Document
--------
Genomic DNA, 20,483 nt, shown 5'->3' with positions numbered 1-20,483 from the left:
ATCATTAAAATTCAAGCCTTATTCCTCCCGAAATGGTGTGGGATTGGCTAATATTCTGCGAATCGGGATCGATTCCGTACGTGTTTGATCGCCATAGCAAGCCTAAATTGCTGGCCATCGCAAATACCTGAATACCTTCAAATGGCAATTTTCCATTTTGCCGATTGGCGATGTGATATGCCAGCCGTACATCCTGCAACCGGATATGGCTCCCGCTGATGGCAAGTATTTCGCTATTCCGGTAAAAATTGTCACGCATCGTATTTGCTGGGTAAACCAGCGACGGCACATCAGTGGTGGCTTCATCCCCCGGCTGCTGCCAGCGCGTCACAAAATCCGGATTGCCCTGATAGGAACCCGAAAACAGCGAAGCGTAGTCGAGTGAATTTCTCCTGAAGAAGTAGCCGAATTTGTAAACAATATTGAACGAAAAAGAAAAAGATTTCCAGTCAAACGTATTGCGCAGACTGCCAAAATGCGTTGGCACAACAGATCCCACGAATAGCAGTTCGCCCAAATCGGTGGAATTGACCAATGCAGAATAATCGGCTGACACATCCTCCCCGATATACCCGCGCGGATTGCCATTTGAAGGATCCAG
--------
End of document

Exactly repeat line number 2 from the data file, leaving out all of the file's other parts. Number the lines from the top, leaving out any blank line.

ATCATTAAAATTCAAGCCTTATTCCTCCCGAAATGGTGTGGGATTGGCTAATATTCTGCGAATCGGGATCGATTCCGTACGTGTTTGATCGCCATAGCAAGCCTAAATTGCTGGCCATCGCAAATACCTGAATACCTTCAAATGGCAATTTTCCATTTTGCCGATTGGCGATGTGATATGCCAGCCGTACATCCTGCAACCGGATATGGCTCCCGCTGATGGCAAGTATTTCGCTATTCCGGTAAAAATTGTCACGCATCGTATTTGCTGGGTAAACCAGCGACGGCACATCAGTGGTGGCTTCATCCCCCGGCTGCTGCCAGCGCGTCACAAAATCCGGATTGCCCTGATAGGAACCCGAAAACAGCGAAGCGTAGTCGAGTGAATTTCTCCTGAAGAAGTAGCCGAATTTGTAAACAATATTGAACGAAAAAGAAAAAGATTTCCAGTCAAACGTATTGCGCAGACTGCCAAAATGCGTTGGCACAACAGATCCCACGAATAGCAGTTCGCCCAAATCGGTGGAATTGACCAATGCAGAATAATCGGCTGACACATCCTCCCCGATATACCCGCGCGGATTGCCATTTGAAGGATCCAG